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Hawkins Phillips, s/o Joel Phillips, Jr.; An Interesting Account of Event

  • Mamie
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06 May 2017 14:22 #1779 by Mamie
The First Decade of Settlement.
George Sharp, an early settler in the county, stated that this band of cattle thieves dominated the first election of district magistrates in the county. He reported seeing in 1831 or 1832 a group of three men driving a herd of cattle near his father's house in the northern part of the county. A short time later two white men, Hawkins Phillips and John Goodlin in company with four Indians, stopped for the night at Sharp's home. On inquiring about some cattle that had been stolen from Indians in Alabama they were told that they could probably find them in Almon's pasture, a fenced-in canebrake near the future site of Temple. On finding the cattle and identifying them, they permitted the Indians to drive them back to Alabama. Almon refused Goodlin and Phillips the hospitality of his house for the night but rode with them to Villa Rica, "the nearest honest settlement." Before arriving there, however, they met a number of cattle thieves and in an encounter which followed one of the thieves was shot to death.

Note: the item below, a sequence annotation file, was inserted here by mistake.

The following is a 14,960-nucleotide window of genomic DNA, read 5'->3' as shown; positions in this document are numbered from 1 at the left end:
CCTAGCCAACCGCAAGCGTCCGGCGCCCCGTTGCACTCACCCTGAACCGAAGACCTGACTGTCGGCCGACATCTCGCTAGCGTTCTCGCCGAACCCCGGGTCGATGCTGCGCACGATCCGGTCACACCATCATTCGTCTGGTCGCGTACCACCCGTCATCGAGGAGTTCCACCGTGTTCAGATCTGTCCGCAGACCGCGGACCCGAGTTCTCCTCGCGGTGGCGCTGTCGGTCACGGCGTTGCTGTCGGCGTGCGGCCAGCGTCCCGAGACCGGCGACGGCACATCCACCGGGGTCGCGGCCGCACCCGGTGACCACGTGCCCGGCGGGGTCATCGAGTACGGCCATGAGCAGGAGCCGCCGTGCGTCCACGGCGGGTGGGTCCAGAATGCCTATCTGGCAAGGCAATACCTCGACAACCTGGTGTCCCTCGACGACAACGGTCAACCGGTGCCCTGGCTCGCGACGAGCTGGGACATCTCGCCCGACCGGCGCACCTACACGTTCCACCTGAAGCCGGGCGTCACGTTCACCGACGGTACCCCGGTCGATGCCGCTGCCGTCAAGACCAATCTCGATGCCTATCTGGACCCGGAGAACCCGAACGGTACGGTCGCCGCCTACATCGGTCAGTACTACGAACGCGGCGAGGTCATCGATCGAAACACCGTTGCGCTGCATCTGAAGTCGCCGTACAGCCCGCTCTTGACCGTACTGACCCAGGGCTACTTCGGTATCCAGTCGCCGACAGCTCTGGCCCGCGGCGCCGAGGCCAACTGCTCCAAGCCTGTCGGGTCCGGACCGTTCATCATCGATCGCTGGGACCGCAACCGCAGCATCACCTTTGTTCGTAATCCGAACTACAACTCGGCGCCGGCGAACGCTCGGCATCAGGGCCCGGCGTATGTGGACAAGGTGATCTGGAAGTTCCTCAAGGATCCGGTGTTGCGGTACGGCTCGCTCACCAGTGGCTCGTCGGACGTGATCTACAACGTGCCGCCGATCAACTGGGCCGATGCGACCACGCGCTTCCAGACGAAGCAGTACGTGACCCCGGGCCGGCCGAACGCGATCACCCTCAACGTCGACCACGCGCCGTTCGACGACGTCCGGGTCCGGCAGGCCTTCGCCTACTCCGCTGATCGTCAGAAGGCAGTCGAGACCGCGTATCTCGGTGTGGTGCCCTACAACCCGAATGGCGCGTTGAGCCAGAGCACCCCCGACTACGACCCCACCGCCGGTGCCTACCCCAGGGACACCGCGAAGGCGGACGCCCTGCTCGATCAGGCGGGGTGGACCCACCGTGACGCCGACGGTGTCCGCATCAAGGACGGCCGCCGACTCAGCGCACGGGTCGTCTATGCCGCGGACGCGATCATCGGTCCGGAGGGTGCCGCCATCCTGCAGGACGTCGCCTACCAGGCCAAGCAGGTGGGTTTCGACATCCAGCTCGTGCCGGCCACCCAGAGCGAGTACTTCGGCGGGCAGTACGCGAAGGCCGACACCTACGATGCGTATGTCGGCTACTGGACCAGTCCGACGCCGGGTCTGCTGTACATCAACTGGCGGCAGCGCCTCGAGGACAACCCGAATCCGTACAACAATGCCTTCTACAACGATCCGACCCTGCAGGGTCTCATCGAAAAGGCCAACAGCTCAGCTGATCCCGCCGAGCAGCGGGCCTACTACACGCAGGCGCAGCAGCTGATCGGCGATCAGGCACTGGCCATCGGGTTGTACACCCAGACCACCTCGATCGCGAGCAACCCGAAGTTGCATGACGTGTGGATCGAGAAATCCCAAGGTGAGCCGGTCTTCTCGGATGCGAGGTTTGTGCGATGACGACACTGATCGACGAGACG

Source: Georgia's Last Frontier: The Development of Caroll County, by James C. Bonner, published by University of Georgia Press, 2010; Pg. 33

NOTE: Information in this article should not be accepted as factual unless verified by other reliable sources. It is an interesting account of an event pertaining to Hawkins Phillips, and is posted as such.

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